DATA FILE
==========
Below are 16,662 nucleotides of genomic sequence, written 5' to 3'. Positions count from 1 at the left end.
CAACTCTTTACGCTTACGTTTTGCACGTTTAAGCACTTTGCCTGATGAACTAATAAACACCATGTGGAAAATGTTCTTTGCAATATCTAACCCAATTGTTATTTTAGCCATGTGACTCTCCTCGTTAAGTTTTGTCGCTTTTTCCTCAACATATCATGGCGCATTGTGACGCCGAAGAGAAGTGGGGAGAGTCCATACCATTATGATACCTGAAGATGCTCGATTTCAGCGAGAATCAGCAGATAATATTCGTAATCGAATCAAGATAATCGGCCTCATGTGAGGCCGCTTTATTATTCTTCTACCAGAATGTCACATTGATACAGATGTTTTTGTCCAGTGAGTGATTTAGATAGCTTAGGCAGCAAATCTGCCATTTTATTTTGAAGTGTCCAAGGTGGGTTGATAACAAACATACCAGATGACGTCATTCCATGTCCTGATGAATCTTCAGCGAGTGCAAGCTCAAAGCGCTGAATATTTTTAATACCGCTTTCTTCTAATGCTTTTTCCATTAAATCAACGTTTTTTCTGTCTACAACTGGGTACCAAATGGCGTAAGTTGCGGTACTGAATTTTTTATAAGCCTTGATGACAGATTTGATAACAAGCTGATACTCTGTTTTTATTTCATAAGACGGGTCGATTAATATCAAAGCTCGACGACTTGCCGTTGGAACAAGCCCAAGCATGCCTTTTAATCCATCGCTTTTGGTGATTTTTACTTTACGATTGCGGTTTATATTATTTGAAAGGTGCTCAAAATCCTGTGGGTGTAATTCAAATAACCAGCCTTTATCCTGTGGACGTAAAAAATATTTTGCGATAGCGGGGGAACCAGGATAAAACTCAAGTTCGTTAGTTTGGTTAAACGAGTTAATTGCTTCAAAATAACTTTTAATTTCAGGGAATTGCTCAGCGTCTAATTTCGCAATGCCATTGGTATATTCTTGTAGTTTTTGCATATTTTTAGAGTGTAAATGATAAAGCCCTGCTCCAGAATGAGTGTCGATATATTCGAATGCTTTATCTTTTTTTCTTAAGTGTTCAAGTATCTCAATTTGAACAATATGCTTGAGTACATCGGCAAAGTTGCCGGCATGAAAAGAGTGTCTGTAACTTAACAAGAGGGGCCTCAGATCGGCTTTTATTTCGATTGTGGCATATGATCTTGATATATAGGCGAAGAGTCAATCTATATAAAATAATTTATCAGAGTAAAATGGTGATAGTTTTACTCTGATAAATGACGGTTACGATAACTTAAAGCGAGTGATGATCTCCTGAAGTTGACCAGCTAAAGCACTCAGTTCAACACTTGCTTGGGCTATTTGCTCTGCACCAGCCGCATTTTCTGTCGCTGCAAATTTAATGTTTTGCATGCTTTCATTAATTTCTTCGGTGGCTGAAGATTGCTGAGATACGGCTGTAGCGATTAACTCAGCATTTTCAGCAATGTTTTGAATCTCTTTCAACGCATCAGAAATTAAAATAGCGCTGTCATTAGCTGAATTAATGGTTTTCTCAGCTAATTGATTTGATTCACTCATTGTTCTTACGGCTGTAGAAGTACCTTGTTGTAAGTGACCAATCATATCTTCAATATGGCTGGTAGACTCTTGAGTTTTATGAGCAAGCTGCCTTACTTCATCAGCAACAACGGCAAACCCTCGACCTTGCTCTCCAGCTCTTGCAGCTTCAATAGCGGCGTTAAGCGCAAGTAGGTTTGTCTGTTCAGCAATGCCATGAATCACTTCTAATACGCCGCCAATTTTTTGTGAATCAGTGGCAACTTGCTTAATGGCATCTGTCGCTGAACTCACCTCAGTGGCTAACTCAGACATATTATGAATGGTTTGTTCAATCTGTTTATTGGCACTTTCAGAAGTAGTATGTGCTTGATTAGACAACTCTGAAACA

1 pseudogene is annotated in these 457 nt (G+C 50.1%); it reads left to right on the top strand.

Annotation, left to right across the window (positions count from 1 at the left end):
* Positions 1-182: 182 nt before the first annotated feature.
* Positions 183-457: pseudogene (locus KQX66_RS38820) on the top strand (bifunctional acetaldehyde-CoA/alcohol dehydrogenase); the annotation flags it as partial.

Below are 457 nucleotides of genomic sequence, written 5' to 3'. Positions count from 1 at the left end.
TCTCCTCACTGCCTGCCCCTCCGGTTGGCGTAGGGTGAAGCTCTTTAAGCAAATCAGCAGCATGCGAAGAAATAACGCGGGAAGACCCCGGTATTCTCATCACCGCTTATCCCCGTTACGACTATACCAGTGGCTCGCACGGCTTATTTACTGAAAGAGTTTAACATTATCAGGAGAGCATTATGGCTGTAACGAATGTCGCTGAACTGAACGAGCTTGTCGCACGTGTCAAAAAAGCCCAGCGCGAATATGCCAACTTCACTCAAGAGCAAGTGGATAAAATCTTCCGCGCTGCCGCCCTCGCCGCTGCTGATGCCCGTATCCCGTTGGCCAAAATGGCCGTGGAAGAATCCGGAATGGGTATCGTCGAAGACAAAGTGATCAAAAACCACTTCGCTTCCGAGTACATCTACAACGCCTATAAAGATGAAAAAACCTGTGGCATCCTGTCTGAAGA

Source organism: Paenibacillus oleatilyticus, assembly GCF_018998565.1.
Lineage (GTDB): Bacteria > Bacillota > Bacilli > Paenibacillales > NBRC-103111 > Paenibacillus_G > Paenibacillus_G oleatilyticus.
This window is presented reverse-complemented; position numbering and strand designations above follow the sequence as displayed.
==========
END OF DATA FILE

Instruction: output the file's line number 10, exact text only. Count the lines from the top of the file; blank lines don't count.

Lineage (GTDB): Bacteria > Bacillota > Bacilli > Paenibacillales > NBRC-103111 > Paenibacillus_G > Paenibacillus_G oleatilyticus.